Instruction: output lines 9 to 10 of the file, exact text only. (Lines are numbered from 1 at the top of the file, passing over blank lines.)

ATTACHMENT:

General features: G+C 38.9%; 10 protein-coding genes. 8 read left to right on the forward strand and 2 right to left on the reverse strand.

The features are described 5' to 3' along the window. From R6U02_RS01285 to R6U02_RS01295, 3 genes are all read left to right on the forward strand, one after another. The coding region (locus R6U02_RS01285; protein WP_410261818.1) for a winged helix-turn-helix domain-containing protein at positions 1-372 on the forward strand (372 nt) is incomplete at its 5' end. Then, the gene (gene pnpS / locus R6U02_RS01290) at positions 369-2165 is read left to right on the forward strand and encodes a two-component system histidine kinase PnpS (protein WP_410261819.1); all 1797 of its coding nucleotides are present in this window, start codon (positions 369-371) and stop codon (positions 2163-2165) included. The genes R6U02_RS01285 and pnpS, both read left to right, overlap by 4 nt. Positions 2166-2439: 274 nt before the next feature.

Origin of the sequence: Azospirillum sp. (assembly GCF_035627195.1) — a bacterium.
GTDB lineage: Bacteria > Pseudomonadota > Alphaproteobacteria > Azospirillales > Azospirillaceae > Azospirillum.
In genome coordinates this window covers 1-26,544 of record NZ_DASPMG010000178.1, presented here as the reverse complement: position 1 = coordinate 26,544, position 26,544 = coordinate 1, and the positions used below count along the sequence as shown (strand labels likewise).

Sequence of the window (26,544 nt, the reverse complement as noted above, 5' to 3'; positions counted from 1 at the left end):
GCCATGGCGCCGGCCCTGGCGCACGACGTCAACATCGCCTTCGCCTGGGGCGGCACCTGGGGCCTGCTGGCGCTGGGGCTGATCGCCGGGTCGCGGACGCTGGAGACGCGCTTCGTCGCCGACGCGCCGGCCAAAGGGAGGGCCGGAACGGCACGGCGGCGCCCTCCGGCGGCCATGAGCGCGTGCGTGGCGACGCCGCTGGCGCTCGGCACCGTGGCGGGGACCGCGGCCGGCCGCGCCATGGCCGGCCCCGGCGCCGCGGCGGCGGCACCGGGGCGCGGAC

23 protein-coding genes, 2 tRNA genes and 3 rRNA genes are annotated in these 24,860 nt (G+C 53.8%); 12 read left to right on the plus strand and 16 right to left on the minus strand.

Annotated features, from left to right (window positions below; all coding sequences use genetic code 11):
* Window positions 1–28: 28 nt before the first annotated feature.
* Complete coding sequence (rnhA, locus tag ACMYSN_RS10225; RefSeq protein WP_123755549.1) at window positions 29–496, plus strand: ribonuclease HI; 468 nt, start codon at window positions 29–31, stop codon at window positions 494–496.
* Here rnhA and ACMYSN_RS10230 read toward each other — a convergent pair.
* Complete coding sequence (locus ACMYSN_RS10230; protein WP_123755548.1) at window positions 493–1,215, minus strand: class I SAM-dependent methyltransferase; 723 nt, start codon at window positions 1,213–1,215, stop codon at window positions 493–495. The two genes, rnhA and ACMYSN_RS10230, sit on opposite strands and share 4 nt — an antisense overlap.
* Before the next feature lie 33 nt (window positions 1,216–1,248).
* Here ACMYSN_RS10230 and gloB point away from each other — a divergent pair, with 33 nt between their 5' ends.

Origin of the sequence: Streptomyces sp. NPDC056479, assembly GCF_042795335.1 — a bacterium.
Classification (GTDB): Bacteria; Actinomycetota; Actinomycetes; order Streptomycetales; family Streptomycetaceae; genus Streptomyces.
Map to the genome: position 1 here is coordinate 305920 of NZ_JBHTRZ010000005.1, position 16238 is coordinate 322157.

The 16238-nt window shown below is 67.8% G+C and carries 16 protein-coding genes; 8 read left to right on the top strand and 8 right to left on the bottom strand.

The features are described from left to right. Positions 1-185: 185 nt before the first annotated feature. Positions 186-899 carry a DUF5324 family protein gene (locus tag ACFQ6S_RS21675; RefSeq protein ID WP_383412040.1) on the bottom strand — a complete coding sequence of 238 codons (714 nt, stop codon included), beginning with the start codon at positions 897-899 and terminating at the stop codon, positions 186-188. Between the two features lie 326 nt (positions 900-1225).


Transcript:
Annotated features, from left to right (window positions below; all coding sequences use genetic code 11):
* Window positions 1–28: 28 nt before the first annotated feature.